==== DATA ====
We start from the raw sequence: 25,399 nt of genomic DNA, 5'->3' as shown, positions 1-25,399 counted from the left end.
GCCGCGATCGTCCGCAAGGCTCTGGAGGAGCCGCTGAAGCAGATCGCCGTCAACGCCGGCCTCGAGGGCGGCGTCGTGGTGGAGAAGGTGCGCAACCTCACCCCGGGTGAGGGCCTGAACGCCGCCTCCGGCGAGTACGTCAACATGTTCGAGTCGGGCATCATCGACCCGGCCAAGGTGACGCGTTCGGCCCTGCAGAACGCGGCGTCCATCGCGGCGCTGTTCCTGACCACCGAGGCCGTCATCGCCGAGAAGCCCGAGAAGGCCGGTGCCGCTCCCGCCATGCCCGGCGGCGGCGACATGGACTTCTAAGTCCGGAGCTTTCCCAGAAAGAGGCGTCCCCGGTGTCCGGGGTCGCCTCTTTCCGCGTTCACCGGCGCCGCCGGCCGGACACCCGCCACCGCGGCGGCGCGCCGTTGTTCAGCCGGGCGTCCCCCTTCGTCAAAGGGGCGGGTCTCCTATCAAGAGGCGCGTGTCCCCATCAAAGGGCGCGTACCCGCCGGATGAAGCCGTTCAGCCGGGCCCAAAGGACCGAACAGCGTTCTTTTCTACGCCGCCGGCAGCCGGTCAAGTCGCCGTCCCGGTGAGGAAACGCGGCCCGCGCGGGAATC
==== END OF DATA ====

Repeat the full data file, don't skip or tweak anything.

We start from the raw sequence: 25,399 nt of genomic DNA, 5'->3' as shown, positions 1-25,399 counted from the left end.
GCCGCGATCGTCCGCAAGGCTCTGGAGGAGCCGCTGAAGCAGATCGCCGTCAACGCCGGCCTCGAGGGCGGCGTCGTGGTGGAGAAGGTGCGCAACCTCACCCCGGGTGAGGGCCTGAACGCCGCCTCCGGCGAGTACGTCAACATGTTCGAGTCGGGCATCATCGACCCGGCCAAGGTGACGCGTTCGGCCCTGCAGAACGCGGCGTCCATCGCGGCGCTGTTCCTGACCACCGAGGCCGTCATCGCCGAGAAGCCCGAGAAGGCCGGTGCCGCTCCCGCCATGCCCGGCGGCGGCGACATGGACTTCTAAGTCCGGAGCTTTCCCAGAAAGAGGCGTCCCCGGTGTCCGGGGTCGCCTCTTTCCGCGTTCACCGGCGCCGCCGGCCGGACACCCGCCACCGCGGCGGCGCGCCGTTGTTCAGCCGGGCGTCCCCCTTCGTCAAAGGGGCGGGTCTCCTATCAAGAGGCGCGTGTCCCCATCAAAGGGCGCGTACCCGCCGGATGAAGCCGTTCAGCCGGGCCCAAAGGACCGAACAGCGTTCTTTTCTACGCCGCCGGCAGCCGGTCAAGTCGCCGTCCCGGTGAGGAAACGCGGCCCGCGCGGGAATC